The Canadian federal government has pledged to run all its operations on renewable energy by 2025, according to environment minister Catherine McKenna.
McKenna made the announcement at the Canadian Wind Energy Association yesterday but revealed very little else on how long a programme to achieve this would be, or what its cost implications would look like.
However, speaking to the CBC News Calgary, McKenna noted the competitiveness of renewable sources with traditional fossil fuels.
“By 2025, you're going to see renewables on par with traditional sources, and so it's just a good opportunity to do our part to reduce emissions,” she said. “It's all about leadership. We can't just be telling provinces and territories, municipalities and Canadians that we all have to do our part. We have to lead by example.”
So far, Canada has been lagging in its solar generation, but continues to display a thriving hydroelectric industry. However, the implementation of this new initiative should see an increased integration of solar and other clean generation sources and it is part of the government's overall sustainable development strategy.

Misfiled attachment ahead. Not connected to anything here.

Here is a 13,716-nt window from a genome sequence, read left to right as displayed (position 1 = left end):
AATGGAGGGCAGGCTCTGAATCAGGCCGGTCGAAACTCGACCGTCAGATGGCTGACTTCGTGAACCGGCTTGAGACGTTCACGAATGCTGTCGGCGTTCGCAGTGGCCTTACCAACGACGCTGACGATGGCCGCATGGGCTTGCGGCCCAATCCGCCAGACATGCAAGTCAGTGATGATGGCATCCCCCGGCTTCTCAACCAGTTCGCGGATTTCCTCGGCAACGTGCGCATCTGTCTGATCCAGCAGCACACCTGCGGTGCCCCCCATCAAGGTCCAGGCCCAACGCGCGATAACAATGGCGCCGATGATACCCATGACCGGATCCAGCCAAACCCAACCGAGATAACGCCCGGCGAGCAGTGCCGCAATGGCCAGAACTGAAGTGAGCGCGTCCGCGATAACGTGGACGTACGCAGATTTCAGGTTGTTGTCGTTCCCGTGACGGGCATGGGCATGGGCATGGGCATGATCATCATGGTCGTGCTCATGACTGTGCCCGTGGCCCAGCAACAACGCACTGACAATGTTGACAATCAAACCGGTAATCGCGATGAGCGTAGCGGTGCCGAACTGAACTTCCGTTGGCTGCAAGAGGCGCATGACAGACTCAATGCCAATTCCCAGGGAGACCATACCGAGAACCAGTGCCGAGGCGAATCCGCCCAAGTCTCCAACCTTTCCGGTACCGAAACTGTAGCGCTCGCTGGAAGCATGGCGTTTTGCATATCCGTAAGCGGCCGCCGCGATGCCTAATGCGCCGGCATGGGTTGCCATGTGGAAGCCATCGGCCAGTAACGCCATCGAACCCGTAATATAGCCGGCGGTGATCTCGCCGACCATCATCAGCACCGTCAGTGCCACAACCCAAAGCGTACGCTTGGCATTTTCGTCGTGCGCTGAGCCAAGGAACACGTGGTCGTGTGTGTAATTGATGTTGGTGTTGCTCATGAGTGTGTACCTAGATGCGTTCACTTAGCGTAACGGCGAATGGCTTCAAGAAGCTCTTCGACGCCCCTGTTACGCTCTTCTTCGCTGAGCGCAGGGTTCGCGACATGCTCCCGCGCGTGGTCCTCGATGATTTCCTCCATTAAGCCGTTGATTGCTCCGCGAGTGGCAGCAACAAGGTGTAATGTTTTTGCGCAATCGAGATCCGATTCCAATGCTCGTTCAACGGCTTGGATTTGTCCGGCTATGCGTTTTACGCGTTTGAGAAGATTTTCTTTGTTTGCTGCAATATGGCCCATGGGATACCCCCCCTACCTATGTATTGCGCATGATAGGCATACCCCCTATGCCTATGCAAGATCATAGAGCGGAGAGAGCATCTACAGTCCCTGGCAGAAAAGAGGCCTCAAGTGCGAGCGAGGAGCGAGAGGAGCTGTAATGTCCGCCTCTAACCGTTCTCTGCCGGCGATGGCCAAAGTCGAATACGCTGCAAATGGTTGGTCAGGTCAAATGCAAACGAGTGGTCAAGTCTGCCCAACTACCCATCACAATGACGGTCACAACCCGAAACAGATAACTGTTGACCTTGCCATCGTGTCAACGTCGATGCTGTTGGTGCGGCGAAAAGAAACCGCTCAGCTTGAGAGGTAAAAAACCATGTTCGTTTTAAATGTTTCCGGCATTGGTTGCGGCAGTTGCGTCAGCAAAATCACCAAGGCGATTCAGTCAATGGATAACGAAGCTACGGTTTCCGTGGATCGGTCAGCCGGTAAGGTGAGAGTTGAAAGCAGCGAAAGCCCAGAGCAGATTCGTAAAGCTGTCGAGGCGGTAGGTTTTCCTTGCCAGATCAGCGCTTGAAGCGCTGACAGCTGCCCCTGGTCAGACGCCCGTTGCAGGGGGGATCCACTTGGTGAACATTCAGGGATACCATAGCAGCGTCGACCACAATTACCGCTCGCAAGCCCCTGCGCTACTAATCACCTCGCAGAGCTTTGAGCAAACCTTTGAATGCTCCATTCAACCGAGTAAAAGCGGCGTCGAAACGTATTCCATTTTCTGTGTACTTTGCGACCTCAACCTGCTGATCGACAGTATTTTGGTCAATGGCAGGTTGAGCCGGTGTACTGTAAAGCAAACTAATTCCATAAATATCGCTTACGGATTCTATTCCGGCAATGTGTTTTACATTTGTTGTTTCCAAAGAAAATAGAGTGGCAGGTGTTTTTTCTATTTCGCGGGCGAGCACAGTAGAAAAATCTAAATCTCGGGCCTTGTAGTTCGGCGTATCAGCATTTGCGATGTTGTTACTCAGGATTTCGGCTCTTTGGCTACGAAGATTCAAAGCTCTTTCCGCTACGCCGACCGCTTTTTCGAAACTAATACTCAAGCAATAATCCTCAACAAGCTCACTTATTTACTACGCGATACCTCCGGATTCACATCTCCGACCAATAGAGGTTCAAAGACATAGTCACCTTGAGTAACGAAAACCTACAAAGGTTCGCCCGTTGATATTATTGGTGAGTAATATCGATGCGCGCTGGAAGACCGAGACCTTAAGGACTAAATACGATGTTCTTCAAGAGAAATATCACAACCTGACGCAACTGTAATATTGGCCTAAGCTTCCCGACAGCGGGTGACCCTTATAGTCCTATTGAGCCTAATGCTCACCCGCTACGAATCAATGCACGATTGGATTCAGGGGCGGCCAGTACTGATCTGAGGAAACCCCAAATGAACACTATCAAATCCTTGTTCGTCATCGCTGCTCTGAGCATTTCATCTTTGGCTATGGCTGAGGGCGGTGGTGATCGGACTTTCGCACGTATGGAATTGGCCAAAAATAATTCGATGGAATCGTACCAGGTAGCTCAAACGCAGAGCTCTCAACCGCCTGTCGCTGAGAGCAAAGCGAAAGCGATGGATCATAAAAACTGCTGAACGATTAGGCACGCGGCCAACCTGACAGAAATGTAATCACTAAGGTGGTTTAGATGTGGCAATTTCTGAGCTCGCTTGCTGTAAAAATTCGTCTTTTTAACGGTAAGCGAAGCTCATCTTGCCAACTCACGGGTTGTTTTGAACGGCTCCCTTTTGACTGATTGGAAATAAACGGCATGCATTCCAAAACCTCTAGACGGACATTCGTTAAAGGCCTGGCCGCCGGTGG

That plan intends to reduce greenhouse gas (GHG) emissions from federal government buildings and fleets by 40% below 2005 levels by 2030. Most recently, the government of Alberta released a request for information (RFI) to investigate a plan to build a solar farm that could power 50% of government buildings.
This latest development falls in line with prime minister Justin Trudeau giving provinces until 2018 to adopt his carbon price plan, that aims to put a price tag on carbon pollutions that start at a minimum of CA$10 a tonne, rising by CA$10 each year to CA$50 a tonne by 2022.
In other Canada-related news, Solar Alliance is now marketing residential and commercial solar systems in Vancouver, British Columbia through a partnership with Westpeak Developments in order to grow the solar market in the home sector.